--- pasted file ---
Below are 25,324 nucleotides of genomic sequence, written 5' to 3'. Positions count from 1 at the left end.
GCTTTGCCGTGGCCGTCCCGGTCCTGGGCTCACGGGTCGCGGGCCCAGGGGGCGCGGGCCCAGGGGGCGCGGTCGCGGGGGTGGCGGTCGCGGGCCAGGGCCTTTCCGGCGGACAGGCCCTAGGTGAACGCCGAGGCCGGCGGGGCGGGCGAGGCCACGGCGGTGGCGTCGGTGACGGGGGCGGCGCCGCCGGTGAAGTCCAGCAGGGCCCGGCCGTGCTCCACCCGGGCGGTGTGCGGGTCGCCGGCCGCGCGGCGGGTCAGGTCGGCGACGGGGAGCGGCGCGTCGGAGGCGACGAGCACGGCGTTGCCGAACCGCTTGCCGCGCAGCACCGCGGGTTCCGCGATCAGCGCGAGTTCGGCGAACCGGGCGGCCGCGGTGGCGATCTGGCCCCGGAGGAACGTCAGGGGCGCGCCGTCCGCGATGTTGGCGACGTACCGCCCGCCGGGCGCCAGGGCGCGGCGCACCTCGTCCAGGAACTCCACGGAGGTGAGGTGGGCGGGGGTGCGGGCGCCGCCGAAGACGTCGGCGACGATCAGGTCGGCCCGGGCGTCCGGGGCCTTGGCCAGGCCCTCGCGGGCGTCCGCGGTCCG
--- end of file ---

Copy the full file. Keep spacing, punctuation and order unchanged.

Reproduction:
Below are 25,324 nucleotides of genomic sequence, written 5' to 3'. Positions count from 1 at the left end.
GCTTTGCCGTGGCCGTCCCGGTCCTGGGCTCACGGGTCGCGGGCCCAGGGGGCGCGGGCCCAGGGGGCGCGGTCGCGGGGGTGGCGGTCGCGGGCCAGGGCCTTTCCGGCGGACAGGCCCTAGGTGAACGCCGAGGCCGGCGGGGCGGGCGAGGCCACGGCGGTGGCGTCGGTGACGGGGGCGGCGCCGCCGGTGAAGTCCAGCAGGGCCCGGCCGTGCTCCACCCGGGCGGTGTGCGGGTCGCCGGCCGCGCGGCGGGTCAGGTCGGCGACGGGGAGCGGCGCGTCGGAGGCGACGAGCACGGCGTTGCCGAACCGCTTGCCGCGCAGCACCGCGGGTTCCGCGATCAGCGCGAGTTCGGCGAACCGGGCGGCCGCGGTGGCGATCTGGCCCCGGAGGAACGTCAGGGGCGCGCCGTCCGCGATGTTGGCGACGTACCGCCCGCCGGGCGCCAGGGCGCGGCGCACCTCGTCCAGGAACTCCACGGAGGTGAGGTGGGCGGGGGTGCGGGCGCCGCCGAAGACGTCGGCGACGATCAGGTCGGCCCGGGCGTCCGGGGCCTTGGCCAGGCCCTCGCGGGCGTCCGCGGTCCG